America

U.S. Reaches $680M Deal With Native American Farmers

George and Marilyn Keepseagle headed a lawsuit that contends Native American farmers lost millions.

In this file photo from 2009, plaintiffs George and Marilyn Keepseagle walk past the house where George grew up in Fort Yates , N.D. The couple headed a class action lawsuit that contends Native American farmers and ranchers lost millions because of loan discrimination by the U.S. Agriculture Department. Will Kincaid/AP hide caption

itoggle caption Will Kincaid/AP

American Indian farmers and the U.S. government have reached a $680 million settlement in a long-standing lawsuit over loans that were denied to Native American farmers and ranchers.

The Keepseagle class-action lawsuit, named for plaintiffs George and Marilyn Keepseagle of North Dakota, had sought some $500 million in damages.

The plaintiffs claimed that the U.S. Department of Agriculture unfairly denied loans to American Indian farmers. Lacking credit, many of the farmers were then forced to sell their land — only to watch white farmers successfully attain USDA loans.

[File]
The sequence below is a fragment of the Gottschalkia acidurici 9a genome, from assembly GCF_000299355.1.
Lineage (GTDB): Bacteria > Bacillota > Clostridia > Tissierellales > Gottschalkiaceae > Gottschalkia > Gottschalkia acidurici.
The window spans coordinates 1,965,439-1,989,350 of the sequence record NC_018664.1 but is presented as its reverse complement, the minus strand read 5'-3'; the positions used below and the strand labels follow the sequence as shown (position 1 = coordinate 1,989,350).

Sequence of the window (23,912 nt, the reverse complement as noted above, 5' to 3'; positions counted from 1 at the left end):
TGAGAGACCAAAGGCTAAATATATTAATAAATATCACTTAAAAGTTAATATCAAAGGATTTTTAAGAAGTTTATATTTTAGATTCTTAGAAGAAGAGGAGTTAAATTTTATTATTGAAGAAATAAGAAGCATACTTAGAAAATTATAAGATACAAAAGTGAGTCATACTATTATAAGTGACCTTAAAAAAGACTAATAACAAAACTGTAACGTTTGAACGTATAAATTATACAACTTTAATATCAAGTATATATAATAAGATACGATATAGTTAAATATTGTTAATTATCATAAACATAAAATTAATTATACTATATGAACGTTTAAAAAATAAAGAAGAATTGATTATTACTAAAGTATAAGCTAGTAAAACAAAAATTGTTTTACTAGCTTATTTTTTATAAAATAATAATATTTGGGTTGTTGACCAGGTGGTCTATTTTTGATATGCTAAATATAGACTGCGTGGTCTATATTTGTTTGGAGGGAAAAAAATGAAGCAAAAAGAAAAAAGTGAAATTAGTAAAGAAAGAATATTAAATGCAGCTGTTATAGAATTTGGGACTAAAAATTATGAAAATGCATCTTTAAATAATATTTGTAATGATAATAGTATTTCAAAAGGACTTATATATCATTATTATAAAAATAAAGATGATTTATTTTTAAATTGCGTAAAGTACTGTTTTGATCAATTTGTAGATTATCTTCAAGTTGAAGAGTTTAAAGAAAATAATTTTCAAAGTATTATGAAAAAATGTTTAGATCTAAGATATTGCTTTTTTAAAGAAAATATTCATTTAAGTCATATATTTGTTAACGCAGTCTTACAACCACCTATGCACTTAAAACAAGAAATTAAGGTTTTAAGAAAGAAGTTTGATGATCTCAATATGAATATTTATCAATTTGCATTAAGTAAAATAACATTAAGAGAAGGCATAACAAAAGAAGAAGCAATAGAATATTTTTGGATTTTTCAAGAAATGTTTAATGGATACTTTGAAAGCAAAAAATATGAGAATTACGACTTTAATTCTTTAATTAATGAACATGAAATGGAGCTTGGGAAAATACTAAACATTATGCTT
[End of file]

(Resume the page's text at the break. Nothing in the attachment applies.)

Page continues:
The agency has been at odds with several groups of farmers in recent years. In 2006, NPR's David Schaper profiled one Native American farming family's experience with the USDA. And Hispanic farmers are seeking to resolve their own dispute over USDA loans, as NPR's Wade Goodwyn reported a year ago.

The AP reports that U.S. District Judge Emmet Sullivan was pleased with Tuesday's agreement, calling it "historic" and coming down off his bench to shake hands with lawyers from both sides.

The deal comes after more months of negotiations to settle the lawsuit, which was first filed in 1999.  Sullivan set a date of Oct. 29 for a hearing on preliminary approval of the settlement.

The Keepseagle v. Vilsack case is similar to one the U.S. settled a similar lawsuit filed by black farmers more than a decade ago. But disbursements in that case, Pigford v. Glickman, have been slow to come. Farmers from the National Black Farmers Association expressed their frustration in an interview with NPR in July.

Part of the delay in that case, as an article on the site Law.com explains, is that Congress must appropriate funds to pay the settlement. The Keepseagle settlement reportedly doesn't face a similar hurdle.

Comments

 

Please keep your community civil. All comments must follow the NPR.org Community rules and terms of use, and will be moderated prior to posting. NPR reserves the right to use the comments we receive, in whole or in part, and to use the commenter's name and location, in any medium. See also the Terms of Use, Privacy Policy and Community FAQ.